The City of Houston today filed a lawsuit to obtain access to information the Houston Fire Fighters Relief and Retirement Fund (HFFRRF) refuses to provide. The lawsuit seeks data to allow the city to calculate the pension benefits that taxpayers will have to pay fire fighters covered by the HFFRRF over the next 30 years. The data being requested is available to the city under state law and needed to adequately budget for the future. It is the same information to which any private employer would have full access.
“We need access to this very basic information if we are to be able to protect taxpayers who foot the bills and the employees who deserve fair, financially secure retirements,” said Mayor Annise Parker. “I do not want a situation where we must choose between vital city services and paying retirement benefits. We have to be able to be able to accurately plan for the future. It is a critical piece in our long-term budget process. Since our repeated requests for the information have been turned down, we are left with no alternative other than relief in the court system.”
State law requires public retirement systems to undergo independent audits of their long-term predictions at least every five years. This audit is to be performed by an independent actuary (pension statistician) who has the credentials and is chosen by the governmental entity responsible for funding the pension systems. An audit was done in 2008 based only on the pension systems’ own publicly disclosed valuations. There has been no independent audit of the information underlying these valuations.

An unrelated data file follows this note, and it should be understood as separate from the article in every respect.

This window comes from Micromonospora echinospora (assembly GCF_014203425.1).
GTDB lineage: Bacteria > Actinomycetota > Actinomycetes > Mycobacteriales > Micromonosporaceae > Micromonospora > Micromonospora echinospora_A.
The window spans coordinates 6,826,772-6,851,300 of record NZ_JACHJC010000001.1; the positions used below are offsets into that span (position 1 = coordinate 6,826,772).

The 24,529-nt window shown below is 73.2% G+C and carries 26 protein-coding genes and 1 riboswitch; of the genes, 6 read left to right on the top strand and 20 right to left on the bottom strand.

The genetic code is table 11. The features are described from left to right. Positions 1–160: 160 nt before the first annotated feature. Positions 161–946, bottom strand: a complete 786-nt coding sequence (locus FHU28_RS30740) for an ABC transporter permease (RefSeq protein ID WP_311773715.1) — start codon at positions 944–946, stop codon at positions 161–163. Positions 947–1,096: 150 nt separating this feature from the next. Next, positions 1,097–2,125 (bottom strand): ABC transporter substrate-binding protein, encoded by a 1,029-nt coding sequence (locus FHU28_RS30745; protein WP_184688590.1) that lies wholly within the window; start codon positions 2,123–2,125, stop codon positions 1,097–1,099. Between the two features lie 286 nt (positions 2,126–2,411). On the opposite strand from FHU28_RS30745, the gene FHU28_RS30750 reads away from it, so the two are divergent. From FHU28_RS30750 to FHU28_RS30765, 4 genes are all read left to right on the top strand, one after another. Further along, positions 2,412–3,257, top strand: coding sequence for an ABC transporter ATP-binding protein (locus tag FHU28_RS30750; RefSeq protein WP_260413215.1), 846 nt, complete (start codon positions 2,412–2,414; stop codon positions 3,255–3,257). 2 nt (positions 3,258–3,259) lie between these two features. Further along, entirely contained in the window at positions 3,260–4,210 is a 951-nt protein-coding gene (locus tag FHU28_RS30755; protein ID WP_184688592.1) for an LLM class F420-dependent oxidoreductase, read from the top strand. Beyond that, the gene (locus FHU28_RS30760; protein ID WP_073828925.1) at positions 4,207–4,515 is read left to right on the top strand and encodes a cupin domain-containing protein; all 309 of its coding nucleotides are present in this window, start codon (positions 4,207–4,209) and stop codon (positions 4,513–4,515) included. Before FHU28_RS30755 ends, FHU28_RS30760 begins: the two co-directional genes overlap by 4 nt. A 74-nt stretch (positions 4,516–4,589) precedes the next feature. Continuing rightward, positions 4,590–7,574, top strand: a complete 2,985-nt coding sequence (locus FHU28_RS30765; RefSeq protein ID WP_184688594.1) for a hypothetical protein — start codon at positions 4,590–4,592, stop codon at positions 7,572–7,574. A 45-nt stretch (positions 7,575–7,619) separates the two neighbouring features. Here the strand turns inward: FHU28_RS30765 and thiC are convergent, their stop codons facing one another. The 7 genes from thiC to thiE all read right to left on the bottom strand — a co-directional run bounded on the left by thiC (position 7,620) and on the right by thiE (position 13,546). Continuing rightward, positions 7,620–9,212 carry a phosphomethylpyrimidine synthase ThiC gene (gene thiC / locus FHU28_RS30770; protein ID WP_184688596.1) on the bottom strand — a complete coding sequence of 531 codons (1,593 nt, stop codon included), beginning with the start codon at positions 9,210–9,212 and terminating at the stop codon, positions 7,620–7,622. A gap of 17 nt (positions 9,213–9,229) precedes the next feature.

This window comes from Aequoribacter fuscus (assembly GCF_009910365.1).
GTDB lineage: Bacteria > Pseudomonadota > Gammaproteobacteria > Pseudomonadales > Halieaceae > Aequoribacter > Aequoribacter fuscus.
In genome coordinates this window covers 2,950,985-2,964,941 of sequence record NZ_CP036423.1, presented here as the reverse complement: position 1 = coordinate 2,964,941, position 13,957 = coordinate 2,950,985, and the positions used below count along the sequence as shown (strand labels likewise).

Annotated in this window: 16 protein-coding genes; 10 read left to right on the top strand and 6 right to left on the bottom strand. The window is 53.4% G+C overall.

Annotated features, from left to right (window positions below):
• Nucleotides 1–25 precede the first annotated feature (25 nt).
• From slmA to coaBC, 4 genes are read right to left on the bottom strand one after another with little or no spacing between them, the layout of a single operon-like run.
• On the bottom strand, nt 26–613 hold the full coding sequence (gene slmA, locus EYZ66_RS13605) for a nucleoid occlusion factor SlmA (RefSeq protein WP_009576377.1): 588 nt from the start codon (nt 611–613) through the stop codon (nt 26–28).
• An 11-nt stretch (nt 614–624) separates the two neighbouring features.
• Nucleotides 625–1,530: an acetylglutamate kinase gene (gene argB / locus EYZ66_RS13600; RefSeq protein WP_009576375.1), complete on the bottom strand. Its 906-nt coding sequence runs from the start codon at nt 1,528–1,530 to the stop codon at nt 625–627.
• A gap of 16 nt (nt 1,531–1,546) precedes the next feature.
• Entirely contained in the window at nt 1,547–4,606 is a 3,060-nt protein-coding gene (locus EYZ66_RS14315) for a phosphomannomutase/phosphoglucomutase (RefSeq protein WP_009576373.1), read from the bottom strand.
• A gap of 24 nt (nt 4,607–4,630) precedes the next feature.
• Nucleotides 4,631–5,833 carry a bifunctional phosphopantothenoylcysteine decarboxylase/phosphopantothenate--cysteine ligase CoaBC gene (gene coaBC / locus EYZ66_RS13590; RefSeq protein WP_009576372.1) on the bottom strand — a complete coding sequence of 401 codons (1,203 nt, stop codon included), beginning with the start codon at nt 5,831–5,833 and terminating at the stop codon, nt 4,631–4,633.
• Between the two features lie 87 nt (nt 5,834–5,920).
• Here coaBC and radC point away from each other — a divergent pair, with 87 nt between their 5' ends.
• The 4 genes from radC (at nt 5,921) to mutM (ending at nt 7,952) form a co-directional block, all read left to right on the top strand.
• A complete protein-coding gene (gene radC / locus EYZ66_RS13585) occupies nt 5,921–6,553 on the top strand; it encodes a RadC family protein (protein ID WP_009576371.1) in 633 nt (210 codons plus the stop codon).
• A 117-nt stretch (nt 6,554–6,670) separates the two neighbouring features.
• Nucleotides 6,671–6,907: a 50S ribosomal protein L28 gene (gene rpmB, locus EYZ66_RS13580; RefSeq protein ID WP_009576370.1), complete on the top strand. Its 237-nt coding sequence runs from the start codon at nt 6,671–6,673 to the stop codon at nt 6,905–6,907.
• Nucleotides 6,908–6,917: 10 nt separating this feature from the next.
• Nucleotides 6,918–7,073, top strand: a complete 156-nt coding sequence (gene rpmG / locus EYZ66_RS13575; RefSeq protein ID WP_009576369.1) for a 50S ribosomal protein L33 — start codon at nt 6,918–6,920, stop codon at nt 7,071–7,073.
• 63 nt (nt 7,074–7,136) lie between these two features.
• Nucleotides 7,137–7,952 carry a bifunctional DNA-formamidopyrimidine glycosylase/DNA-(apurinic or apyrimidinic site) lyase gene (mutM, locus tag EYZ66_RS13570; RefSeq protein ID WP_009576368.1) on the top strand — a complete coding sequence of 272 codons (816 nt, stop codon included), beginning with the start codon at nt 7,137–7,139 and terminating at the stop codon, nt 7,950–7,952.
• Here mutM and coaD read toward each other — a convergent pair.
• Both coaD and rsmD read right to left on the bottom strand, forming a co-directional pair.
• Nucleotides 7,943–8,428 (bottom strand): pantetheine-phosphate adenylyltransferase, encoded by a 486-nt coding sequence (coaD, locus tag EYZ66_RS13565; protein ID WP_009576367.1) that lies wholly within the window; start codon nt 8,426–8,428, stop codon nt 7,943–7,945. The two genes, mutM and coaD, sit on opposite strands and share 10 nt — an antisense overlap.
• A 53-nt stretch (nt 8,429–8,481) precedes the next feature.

Additionally, the City needs information on how many employees of retirement age are utilizing the Deferred Retirement Option Program (DROP) that allows them to continue working and receiving a paycheck while also receiving pension benefits and a guaranteed investment return on those benefits. The pension systems do not notify the city when employees enter DROP. As a result, the City cannot adequately plan for the unpredictable, substantial increases in benefits that DROP often creates.
“HFFRRF’s refusal to provide this information is a refusal to allow independent verification of their numbers,” said Mayor Parker. “They want us to just trust them. When it comes to the use of taxpayer dollars, I am simply not willing to trust someone else’s numbers. We have to be able to verify.”
HFFRRF is controlled and administered by a separate, independent board/organization.